Ideas behind 1984 – Sigmund Freud

We started talking about Freud today until some of you got a little silly … here’s a bit that might help you understand some of the ideas behind 1984.

In two of his books, Group Psychology and the Analysis of the Ego and Civilisation and its Discontents, Freud applied his theories of sexuality and aggression to large groups. In the first of these he writes:

A primary group of this kind is a number of individuals who have put one and
the same object in the place of their ego ideal and have consequently
identified themselves with one another in their ego. ie. they all admire and
want the same thing, so they make themselves the same. In this way the
aggression and competition in the group is mitigated (by ‘love’), or directed
outwards (as racism, religious intolerance, and other forms of group hatred).

You can see in this short description a ‘template’ for the actions of the Party in 1984. It is important in such a group arrangement as this, that order be maintained because chaos and collapse of the group is quite possible.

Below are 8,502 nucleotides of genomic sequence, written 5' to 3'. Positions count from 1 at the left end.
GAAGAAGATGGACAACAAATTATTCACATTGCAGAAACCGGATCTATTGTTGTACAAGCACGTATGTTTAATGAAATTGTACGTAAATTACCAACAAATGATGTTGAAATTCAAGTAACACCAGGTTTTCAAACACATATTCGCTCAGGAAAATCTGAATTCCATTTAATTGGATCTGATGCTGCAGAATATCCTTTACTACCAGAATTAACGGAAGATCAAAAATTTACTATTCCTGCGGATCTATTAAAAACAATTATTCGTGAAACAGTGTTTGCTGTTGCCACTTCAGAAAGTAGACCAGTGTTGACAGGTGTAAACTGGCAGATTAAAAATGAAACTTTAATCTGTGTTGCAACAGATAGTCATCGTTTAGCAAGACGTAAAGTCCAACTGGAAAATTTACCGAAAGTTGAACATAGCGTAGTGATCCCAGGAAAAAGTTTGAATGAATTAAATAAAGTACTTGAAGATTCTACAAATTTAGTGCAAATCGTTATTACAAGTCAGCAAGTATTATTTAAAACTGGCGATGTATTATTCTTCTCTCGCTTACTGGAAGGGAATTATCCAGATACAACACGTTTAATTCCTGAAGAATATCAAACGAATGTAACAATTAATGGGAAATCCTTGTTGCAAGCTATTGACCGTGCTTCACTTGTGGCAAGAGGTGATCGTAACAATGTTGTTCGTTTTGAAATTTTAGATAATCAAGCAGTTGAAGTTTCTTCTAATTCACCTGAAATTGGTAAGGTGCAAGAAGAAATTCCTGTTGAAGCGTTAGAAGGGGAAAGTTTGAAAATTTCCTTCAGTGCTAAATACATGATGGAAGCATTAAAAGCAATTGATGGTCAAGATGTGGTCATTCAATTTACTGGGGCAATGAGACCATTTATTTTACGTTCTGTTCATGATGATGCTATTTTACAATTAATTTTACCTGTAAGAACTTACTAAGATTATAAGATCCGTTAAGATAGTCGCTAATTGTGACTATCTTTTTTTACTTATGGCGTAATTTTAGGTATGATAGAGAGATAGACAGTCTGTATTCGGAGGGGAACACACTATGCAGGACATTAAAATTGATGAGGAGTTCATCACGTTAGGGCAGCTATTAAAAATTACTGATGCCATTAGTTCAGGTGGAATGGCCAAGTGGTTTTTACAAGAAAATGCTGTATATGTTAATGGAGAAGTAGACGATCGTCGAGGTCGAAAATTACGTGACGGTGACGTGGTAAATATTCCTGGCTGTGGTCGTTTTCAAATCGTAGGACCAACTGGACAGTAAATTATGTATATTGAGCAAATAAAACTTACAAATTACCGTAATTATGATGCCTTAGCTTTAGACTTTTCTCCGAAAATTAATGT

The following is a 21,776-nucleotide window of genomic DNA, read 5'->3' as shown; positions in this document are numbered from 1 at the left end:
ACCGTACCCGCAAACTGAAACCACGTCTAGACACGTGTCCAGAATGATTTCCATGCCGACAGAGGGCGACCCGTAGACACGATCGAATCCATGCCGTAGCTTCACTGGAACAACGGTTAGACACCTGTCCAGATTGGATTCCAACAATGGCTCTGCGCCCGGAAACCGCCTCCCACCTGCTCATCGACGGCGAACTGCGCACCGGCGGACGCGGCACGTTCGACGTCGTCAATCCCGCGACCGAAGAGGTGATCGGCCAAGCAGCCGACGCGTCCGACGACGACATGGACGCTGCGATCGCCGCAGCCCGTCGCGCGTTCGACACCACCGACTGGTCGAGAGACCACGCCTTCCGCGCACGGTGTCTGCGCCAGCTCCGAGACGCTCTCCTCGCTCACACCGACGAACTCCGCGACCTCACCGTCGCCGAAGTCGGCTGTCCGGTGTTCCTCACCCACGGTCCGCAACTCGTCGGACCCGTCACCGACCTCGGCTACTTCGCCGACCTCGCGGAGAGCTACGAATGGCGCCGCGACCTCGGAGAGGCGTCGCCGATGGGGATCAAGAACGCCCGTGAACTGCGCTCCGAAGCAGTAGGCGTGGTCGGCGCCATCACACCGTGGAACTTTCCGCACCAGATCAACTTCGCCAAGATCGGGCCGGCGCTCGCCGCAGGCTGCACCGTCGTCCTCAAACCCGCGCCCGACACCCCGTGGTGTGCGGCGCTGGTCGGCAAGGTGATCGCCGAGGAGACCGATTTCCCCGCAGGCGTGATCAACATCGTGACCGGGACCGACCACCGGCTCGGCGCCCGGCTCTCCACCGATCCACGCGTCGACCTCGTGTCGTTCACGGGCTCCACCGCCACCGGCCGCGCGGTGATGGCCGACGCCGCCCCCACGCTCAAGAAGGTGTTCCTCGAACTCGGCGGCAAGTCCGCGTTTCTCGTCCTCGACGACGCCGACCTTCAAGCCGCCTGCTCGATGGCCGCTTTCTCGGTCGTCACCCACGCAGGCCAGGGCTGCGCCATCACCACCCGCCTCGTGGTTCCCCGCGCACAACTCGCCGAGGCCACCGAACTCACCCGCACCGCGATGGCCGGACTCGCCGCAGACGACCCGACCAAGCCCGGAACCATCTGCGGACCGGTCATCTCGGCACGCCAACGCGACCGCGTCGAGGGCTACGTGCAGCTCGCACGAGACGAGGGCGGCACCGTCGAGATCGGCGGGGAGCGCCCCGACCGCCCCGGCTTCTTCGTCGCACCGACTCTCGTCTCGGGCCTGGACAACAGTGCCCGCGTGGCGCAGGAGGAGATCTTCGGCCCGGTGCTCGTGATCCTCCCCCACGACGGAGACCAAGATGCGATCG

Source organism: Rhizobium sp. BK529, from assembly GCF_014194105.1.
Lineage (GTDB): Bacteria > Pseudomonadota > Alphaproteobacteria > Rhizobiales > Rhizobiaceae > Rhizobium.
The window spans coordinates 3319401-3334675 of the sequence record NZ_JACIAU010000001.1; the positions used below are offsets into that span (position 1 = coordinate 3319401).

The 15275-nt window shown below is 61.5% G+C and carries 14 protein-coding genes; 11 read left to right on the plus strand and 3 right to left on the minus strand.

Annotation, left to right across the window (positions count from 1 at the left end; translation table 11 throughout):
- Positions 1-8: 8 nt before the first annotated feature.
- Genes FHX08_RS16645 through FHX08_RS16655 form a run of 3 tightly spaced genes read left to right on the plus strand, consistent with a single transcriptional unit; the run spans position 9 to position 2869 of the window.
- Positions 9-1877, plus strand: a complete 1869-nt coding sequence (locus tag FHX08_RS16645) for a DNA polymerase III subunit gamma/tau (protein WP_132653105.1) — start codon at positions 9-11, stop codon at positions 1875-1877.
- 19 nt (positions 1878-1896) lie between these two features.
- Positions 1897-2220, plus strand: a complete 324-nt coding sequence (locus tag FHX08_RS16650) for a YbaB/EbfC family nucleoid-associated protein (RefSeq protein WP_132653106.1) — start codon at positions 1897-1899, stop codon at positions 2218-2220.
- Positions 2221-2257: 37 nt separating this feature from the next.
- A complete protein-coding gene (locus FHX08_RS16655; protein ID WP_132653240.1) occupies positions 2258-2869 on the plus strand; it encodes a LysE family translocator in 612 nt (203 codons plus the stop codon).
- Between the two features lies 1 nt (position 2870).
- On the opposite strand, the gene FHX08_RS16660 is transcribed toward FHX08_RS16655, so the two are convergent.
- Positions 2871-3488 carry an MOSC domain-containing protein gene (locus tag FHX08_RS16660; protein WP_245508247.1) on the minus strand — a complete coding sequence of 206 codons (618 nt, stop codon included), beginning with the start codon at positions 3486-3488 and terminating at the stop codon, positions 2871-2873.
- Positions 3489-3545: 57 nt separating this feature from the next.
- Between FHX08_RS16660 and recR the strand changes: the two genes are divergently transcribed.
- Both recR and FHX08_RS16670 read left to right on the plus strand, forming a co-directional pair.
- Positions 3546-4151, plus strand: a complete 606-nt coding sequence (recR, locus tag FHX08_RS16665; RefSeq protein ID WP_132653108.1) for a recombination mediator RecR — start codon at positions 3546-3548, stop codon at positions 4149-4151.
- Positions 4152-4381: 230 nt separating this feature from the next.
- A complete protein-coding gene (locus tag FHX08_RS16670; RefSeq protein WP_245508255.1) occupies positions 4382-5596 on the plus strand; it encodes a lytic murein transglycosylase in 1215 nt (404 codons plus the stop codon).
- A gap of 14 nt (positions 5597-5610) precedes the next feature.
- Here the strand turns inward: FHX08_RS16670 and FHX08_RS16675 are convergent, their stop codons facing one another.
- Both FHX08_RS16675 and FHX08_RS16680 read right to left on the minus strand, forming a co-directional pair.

Freud was also aware of the cost of an individual’s membership of a group.
A ‘decisive step’ toward civilisation lies in the replacement of the individual’s
power by that of the community. This substitution restricts the possibilities of individual satisfaction in the collective interests of law and order.

In times of social breakdown, this replacement of the individual’s power is done byforce, rather than the social institutions that evolved for the purpose. In 1984, as in Nazi Germany and Soviet Russia, overwhelming and pitiless force produces the response described in the quotation from Group Psychology and the Analysis of the Ego and in the ‘reforming of Winston Smith.

Try reading this as well.

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